DFG, an investment firm focused on Web 3.0 and the blockchain decoded Gavin Wood’s speech about the new blockspace model and came up with the following illustration. You can access it in their article ” Magnet: A New Smart Contract Hub for Mass Web 3.0 Adoption”
According to DFG, Magnet is among the first DEFI projects to leverage the power of Polkadot 2.0’s elasticized on-demand Coretime. For this reason, the project has managed to realize more reasonable, economical and equitable resource allocation on the Polkadot network.
This new model for allocating blockchain space is not only economically viable for lightweight application demands but also meets the needs of specific long-tail users such as community developers, researchers, students and blockchain ethusiastes.
See the table below and understand its summary of how fixed slot leasing has changed from Polkadot 1.0 to Polkadot 2.0. Particularly in the introduction of a more dynamic, more tradable Coretime asset. Which has brought with it full customization and flexibility when deploying decentralized applications.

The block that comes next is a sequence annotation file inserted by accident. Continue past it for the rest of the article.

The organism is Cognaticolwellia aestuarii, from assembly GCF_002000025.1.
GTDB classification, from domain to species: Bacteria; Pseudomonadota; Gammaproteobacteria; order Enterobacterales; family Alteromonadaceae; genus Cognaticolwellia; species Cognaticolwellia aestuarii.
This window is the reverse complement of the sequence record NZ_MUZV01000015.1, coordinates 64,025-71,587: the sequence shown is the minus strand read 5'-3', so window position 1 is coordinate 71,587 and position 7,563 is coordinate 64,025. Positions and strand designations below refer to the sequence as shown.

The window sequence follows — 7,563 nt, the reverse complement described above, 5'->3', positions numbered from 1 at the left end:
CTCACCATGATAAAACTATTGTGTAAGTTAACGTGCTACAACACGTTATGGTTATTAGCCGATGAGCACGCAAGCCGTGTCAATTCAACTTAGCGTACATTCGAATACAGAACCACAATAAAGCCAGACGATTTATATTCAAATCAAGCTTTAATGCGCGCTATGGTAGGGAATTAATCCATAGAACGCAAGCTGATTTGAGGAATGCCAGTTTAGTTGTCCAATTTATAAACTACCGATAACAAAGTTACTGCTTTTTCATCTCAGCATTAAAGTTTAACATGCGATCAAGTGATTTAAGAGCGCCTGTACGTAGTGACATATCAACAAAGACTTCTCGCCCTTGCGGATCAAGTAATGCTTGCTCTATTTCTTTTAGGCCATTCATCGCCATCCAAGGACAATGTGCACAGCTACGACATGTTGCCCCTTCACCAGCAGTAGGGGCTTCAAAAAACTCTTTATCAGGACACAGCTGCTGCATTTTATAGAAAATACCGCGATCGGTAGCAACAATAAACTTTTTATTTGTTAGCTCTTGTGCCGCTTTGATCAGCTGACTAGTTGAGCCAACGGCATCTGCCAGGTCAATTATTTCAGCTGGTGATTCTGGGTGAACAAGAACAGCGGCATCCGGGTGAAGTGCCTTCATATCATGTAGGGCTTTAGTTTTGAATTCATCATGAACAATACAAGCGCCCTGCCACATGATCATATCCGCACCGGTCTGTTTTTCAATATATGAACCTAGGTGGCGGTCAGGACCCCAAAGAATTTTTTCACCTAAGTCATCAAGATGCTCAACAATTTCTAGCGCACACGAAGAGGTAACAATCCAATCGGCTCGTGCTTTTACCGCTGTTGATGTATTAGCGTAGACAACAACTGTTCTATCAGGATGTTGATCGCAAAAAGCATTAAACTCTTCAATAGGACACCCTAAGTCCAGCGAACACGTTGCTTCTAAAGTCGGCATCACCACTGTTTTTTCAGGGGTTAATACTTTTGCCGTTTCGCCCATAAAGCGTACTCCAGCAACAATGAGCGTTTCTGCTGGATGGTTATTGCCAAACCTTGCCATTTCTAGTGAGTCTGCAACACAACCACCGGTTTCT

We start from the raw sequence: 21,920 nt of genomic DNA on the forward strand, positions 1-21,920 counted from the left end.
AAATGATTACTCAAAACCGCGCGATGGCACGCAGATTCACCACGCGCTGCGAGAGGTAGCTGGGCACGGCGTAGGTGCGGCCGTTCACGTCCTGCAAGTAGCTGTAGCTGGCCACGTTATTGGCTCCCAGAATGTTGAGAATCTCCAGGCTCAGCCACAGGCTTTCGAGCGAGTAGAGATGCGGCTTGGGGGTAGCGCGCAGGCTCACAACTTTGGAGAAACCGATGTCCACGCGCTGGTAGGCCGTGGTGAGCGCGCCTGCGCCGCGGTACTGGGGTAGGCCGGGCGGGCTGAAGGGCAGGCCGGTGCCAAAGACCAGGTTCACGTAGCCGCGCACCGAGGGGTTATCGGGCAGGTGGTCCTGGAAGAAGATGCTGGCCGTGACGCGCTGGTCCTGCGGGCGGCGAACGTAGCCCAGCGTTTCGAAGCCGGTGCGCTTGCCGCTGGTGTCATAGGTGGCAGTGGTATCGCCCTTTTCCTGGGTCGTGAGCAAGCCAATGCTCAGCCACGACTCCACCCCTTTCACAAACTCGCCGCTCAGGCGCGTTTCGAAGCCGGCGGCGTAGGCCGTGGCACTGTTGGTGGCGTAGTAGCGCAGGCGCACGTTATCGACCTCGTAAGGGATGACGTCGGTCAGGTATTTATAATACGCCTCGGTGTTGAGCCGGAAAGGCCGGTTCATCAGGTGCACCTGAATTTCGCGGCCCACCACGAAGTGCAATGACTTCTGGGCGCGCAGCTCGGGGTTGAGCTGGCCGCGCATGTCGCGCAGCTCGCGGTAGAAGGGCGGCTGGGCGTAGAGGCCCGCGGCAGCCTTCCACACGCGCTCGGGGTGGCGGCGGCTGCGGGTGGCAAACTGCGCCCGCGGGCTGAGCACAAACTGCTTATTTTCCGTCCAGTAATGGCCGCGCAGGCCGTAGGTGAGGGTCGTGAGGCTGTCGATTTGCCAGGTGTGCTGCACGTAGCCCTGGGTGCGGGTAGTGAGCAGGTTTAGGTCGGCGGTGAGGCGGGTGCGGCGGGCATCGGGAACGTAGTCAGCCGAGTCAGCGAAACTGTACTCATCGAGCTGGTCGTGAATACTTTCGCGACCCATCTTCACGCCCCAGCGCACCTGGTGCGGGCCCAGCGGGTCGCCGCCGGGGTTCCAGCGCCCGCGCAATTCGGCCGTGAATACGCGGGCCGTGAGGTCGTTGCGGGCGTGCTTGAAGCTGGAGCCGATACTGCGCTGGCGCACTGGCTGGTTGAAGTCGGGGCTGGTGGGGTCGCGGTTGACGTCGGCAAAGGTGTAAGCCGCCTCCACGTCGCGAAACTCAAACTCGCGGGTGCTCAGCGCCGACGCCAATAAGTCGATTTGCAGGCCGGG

|Coretime Allocation in Polkadot 1.0||Coretime Allocation in Polkadot 2.0|
|Coretime Allocation Method||Slot leasing mechanism||Coretime is an accumulative and tradable asset|
|Duration||Fixed tenure ( 6 – 24) months||Flexible and customizable|
|Parachains Access||The network grants specific slots||You can purchase it and/or even sell it|
|Method of Procurement||Auctions for slot leasing||Bulk acquisition and purchasing are instant|
|Mechanism Evolution||Coretime is fixed, cannot be traded and cannot be transferred||Coretime has evolved into a tradable asset|
|Flexibility||Flexibility is limited for slot allocations.||Flexibility is enhanced, and use is customizable|
The new model also has a positive impact on Polkadot’s DOT tokens. By reducing the length of Lockup periods, the new model will increase DOT’s liquidity. Additionally, Polkadot will now become more accessible and affordable across all segments of developers. Thereby fostering innovation, growth and empowerment in Web 3.0.